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  • Female Piety and the Invention of American Puritanism by Bryce Traister
  • Ashley Reed
Female Piety and the Invention of American Puritanism. By Bryce Traister. Columbus: Ohio State University Press, 2016. ix + 233 pp. $69.95 cloth/ $19.95 e-book.

Bryce Traister’s Female Piety and the Invention of American Puritanism makes an important contribution to studies of New England Puritanism, to our still nascent understanding of secular modernity, and to histories of women’s religiosity and its central role in American religious and political life. The “American Puritanism” of Traister’s title encompasses both the particular set of religious and civil arrangements that characterized seventeenth-century New England and the larger historiographical category that has preoccupied scholars from George Bancroft to Sacvan Bercovitch. The text shifts deftly between two intertwining but distinct arguments. The first is that an uncontrollable spiritism, wielded primarily by women and rhetorically feminized in myriad ways, stood at the core of seventeenth-century New England Puritanism, frustrating verbal representation and threatening both civil order and religious orthodoxy. The second is that the narrative of female piety’s eruption and violent suppression, retold by scholars and artists over centuries, eventually became the story of American secularity. The embodied religiosity of radical Puritan women was transformed, through a series of legal and rhetorical interventions, into the story of religion itself—feminized, unruly, and ostensibly incompatible with the rational, liberal state.

The guiding figure of Traister’s narrative is Anne Hutchinson: reappropriating the slur used against her by John Winthrop and others after her 1638 miscarriage, Traister argues that America’s particular form of religiously haunted secularism is Hutchinson’s true “monstrous birth” (36). The text thus begins with an account of Hutchinson’s role in the antinomian controversy, in which the Puritan authorities’ determination to “keep this loudmouthed woman in her proper place… overwrote a conflict over spiritual authenticity with a story of gender transgression” (37). This narrative would eventually become part [End Page 391] of American Puritanism’s self-representation, as it appeared both in contemporary accounts of the crisis and in later historiographical ones, particularly Cotton Mather’s Magnalia Christi Americana. It would also inform the New England response to the Quaker invasion of the 1650s, itself framed as a story of embodied transgression. The persecution of Quakers in the Massachusetts Bay Colony, Traister argues, underwrote the formation of secular legal codes: whereas in Hutchinson’s trial there was much wrangling about the content of her religion and whether it accorded with New England clerical orthodoxy, Boston’s anti-Quaker statutes rested only on the fact that the Quakers had a religion—one instantiated in their feminized, quaking bodies. This move from identifying (and sanctioning) the content of religion to naming religion as such, Traister argues, marks a crucial moment in the formation of American secularity.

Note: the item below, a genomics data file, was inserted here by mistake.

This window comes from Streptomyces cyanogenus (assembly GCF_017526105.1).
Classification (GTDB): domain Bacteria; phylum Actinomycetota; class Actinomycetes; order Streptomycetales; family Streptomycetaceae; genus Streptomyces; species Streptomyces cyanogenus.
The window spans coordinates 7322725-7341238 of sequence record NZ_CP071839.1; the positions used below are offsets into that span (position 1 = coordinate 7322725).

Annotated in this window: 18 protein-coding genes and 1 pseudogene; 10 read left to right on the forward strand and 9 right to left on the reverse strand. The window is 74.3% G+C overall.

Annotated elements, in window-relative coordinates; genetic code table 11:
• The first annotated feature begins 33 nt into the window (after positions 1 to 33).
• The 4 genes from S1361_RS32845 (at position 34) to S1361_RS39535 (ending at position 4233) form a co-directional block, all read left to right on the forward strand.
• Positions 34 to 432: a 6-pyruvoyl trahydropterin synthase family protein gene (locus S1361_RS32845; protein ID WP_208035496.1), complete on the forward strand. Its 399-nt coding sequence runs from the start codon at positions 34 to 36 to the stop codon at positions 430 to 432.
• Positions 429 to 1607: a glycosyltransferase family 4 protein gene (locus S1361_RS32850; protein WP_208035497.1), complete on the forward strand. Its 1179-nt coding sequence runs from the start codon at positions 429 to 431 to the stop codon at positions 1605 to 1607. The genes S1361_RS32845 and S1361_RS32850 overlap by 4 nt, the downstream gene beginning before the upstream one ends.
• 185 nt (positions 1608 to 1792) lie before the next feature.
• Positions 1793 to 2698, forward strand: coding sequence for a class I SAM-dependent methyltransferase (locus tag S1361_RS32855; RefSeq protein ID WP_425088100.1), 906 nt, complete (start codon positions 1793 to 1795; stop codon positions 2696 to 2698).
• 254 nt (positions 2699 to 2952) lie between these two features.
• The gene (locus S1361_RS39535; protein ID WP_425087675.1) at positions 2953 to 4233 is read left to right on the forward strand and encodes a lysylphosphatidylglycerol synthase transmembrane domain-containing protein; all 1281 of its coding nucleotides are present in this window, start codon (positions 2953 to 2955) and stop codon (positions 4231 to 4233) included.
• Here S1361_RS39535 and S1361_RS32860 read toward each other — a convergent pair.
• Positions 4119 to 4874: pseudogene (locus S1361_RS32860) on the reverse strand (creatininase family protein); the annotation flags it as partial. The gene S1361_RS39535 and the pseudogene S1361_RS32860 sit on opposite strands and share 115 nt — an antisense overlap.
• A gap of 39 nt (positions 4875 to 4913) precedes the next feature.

If Hutchinson and the Quaker martyrs had their stories violently suppressed by Puritan civil and religious authorities, Mary Rowlandson’s verbose piety met a different fate. Traister reads Rowlandson’s The Sovereignty and Goodness of God as a precursor to secularism’s self-narrativization as a story of loss. Because Rowlandson’s tale is never quite contained or explained by the biblical exemplars she uses to make sense of it, Traister argues, her narrative prefigures anxious modernity and the “therapeutic worldview” that frames religion as a salve to personal suffering rather than a convincing account of universal truth (117). Rowlandson’s failure to “transform herself into an emblem of remembered religious experience,” in other words, marks her text as secular by exposing religion as capable of insufficiency and thus, according to narratives of secularization, as historical artifact (122). The insufficiency of Puritan orthodoxy as an explanatory system also undergirds Traister’s reading of the Salem witchcraft trials as a public eruption of radical female piety into a culture in which religious experience was becoming increasingly personal and privatized. Situated between the 1662 Halfway Covenant and Cotton Mather’s post-Salem narratives Wonders of the Invisible World (1692) and A Brand Pluck’d Out of the Burning (1693), the Salem witchcraft outbreak has come to exemplify two of secularism’s most cherished stories about itself: the relegation of...


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pp. 391-393
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